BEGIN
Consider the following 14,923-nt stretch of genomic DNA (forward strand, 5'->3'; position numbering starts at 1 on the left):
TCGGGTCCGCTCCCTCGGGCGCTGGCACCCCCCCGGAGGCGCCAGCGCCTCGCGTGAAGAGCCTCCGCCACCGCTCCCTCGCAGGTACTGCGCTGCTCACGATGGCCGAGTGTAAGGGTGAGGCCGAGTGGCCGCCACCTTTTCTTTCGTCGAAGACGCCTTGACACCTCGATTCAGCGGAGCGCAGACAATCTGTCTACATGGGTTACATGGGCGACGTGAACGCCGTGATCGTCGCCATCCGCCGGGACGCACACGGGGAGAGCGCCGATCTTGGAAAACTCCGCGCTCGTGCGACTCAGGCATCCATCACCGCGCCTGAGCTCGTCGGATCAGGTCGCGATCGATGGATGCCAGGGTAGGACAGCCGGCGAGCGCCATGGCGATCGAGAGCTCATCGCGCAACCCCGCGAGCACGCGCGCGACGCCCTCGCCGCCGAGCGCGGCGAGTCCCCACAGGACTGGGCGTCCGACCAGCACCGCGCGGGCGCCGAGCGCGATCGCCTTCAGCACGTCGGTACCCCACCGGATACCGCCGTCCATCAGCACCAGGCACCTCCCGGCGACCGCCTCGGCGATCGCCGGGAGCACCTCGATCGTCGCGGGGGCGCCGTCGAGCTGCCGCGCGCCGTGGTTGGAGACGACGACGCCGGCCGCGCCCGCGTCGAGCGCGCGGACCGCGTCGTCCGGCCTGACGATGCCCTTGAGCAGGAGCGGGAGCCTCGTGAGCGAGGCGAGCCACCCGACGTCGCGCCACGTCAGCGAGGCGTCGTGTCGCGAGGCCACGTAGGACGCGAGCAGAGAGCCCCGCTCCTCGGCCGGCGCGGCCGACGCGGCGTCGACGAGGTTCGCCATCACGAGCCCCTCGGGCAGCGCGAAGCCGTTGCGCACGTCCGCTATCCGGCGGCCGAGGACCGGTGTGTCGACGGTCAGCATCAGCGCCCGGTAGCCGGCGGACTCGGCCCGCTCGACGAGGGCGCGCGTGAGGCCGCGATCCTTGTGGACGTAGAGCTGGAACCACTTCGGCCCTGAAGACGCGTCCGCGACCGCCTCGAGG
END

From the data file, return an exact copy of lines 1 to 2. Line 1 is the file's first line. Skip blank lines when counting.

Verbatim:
Consider the following 14,923-nt stretch of genomic DNA (forward strand, 5'->3'; position numbering starts at 1 on the left):
TCGGGTCCGCTCCCTCGGGCGCTGGCACCCCCCCGGAGGCGCCAGCGCCTCGCGTGAAGAGCCTCCGCCACCGCTCCCTCGCAGGTACTGCGCTGCTCACGATGGCCGAGTGTAAGGGTGAGGCCGAGTGGCCGCCACCTTTTCTTTCGTCGAAGACGCCTTGACACCTCGATTCAGCGGAGCGCAGACAATCTGTCTACATGGGTTACATGGGCGACGTGAACGCCGTGATCGTCGCCATCCGCCGGGACGCACACGGGGAGAGCGCCGATCTTGGAAAACTCCGCGCTCGTGCGACTCAGGCATCCATCACCGCGCCTGAGCTCGTCGGATCAGGTCGCGATCGATGGATGCCAGGGTAGGACAGCCGGCGAGCGCCATGGCGATCGAGAGCTCATCGCGCAACCCCGCGAGCACGCGCGCGACGCCCTCGCCGCCGAGCGCGGCGAGTCCCCACAGGACTGGGCGTCCGACCAGCACCGCGCGGGCGCCGAGCGCGATCGCCTTCAGCACGTCGGTACCCCACCGGATACCGCCGTCCATCAGCACCAGGCACCTCCCGGCGACCGCCTCGGCGATCGCCGGGAGCACCTCGATCGTCGCGGGGGCGCCGTCGAGCTGCCGCGCGCCGTGGTTGGAGACGACGACGCCGGCCGCGCCCGCGTCGAGCGCGCGGACCGCGTCGTCCGGCCTGACGATGCCCTTGAGCAGGAGCGGGAGCCTCGTGAGCGAGGCGAGCCACCCGACGTCGCGCCACGTCAGCGAGGCGTCGTGTCGCGAGGCCACGTAGGACGCGAGCAGAGAGCCCCGCTCCTCGGCCGGCGCGGCCGACGCGGCGTCGACGAGGTTCGCCATCACGAGCCCCTCGGGCAGCGCGAAGCCGTTGCGCACGTCCGCTATCCGGCGGCCGAGGACCGGTGTGTCGACGGTCAGCATCAGCGCCCGGTAGCCGGCGGACTCGGCCCGCTCGACGAGGGCGCGCGTGAGGCCGCGATCCTTGTGGACGTAGAGCTGGAACCACTTCGGCCCTGAAGACGCGTCCGCGACCGCCTCGAGG